Hebrew Class Uses iPads For Teaching, Learning

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In this fall’s Modern Hebrew 120a: “Intermediate Modern Hebrew” course, digital apps and iPads have replaced paper flash cards and textbooks. In collaboration with Harvard’s Academic Technology Group, Irit Aharony, the head of Harvard’s Modern Hebrew Studies Program, has created a digital textbook on iBooks for use in her second-year language class.

Some of the functions on the digital textbook include interactive exercises and vocabulary flashcards, as well as stories in Hebrew that students can read as they listen along to the audio recording.

According to Aharony, Intermediate Modern Hebrew is the only class at Harvard that exclusively uses a digital textbook via iPad. To equip students for access to their coursework, Harvard has loaned iPads to all nine students in the class. Students use the iPad for both homework assignments and in-class activities.

Elette C. Boyle, a graduate student at MIT who cross-registered for the class, said this is her first time using an iPad.

It took me a little while to get used to the iPad, but it’s a great tool that I can take anywhere, like a coffee shop,” Boyle said. “I also get immediate feedback on my work.

Aharony said the idea of integrating technology in her classroom emerged last year when she saw students who were simultaneously talking on their phones and flipping paper flashcards on their way to class.

As she watched them pass by, Aharony said she remembered thinking, “Why do they need both tools? Why not combine them?

The desire to allow her students to use the study material on their devices, coupled with the need to go greener, prompted Aharony to make the switch first to an online flashcard program and ultimately to a digital textbook on iPad.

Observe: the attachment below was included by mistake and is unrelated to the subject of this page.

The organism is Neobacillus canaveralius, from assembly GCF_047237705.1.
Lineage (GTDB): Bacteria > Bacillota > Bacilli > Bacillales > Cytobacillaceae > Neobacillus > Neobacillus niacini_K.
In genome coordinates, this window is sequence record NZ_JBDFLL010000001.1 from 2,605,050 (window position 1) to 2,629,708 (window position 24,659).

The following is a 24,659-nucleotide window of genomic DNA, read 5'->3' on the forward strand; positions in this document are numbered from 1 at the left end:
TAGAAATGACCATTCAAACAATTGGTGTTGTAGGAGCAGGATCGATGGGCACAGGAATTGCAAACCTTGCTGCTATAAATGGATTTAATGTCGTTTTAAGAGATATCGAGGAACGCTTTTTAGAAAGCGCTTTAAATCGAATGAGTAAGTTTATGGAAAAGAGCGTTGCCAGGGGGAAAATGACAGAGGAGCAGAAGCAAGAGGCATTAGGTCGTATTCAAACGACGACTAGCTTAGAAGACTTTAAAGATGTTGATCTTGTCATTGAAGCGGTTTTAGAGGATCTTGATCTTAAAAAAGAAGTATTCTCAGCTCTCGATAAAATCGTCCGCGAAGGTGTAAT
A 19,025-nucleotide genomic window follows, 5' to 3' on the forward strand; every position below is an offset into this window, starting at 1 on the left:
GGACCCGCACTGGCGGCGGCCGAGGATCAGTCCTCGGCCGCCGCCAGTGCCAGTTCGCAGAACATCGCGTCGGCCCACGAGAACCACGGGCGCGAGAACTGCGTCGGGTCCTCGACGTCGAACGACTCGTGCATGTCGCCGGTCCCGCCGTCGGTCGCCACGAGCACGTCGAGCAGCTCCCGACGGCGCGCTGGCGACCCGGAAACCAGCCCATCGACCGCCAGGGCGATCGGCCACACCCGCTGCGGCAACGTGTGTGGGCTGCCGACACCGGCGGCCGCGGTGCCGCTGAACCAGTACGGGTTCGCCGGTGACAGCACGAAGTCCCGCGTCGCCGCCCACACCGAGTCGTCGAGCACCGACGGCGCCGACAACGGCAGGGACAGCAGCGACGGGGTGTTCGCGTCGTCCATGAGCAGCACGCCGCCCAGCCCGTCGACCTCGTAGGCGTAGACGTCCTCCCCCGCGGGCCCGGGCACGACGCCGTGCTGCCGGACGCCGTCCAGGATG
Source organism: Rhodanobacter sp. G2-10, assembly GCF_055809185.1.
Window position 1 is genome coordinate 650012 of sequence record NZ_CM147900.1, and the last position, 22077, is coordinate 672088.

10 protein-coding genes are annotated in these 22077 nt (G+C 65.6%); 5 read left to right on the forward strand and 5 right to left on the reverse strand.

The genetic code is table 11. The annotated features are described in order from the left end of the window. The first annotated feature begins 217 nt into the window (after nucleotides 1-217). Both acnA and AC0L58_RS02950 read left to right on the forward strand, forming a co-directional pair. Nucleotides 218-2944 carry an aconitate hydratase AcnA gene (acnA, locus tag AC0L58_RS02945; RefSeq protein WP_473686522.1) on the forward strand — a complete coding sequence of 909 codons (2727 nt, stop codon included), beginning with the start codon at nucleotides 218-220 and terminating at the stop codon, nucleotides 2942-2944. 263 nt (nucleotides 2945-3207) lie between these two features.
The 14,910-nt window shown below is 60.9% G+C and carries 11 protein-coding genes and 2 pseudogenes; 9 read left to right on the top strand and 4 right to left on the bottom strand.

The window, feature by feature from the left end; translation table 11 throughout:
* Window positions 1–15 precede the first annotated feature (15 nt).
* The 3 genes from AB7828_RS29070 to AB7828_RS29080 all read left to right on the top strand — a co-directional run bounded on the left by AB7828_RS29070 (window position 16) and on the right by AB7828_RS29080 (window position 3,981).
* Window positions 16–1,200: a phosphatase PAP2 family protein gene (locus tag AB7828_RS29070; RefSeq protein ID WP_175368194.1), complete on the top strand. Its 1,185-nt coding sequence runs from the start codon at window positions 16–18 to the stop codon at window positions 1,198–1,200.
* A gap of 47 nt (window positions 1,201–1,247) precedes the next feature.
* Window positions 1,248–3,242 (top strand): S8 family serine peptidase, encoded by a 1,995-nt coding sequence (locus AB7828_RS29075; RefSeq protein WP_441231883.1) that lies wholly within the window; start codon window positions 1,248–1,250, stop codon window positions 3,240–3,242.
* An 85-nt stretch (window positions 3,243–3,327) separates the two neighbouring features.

Incorporating new technology, however, has presented some challenges as well. Osnat Aharoni, the teaching assistant for the course, said that the specific nature of Hebrew has presented unique technical problems. The application has to grapple with two languages read in opposite directions—Hebrew from right to left, and English from left to right—and a system of diacritical marks.

It creates an extra ten-fold level of difficulty for the technical team,” Aharoni said, crediting Kevin Guiney and Bill Barthelmy from the Academic Technology Group for all their hard work.

Eventually,  Aharony said she hopes to use animation for her study materials.

Having animations pop out as students read in Hebrew—that’s my fantasy,” she said. “For now, we are learning as we go along and improving how we can better present the work for the students.

Aharoni added that the students in the class, who range from undergraduates to graduate students from MIT and Harvard, have become as much a part of the development team as the teachers and the IT team.

They are helping to debug the program throughout the course,” she said.

Aharony, who is in her 40th year of teaching, said the education scene has changed completely since she came to Harvard in 1996. Back then, Aharony recalls having to make copies of tapes so that her students can listen to Israeli music and individually calling them when she needed to make an announcement after class. Now, everything is posted immediately on the course iSite.

Technology has changed everything,” she said “It changed life.

Yet, Aharony said that one thing remains constant. “The students are still very involved in the language and eager to learn,” she said. “That certainly hasn’t changed.

by Jane Seo via The Harvard Crimson




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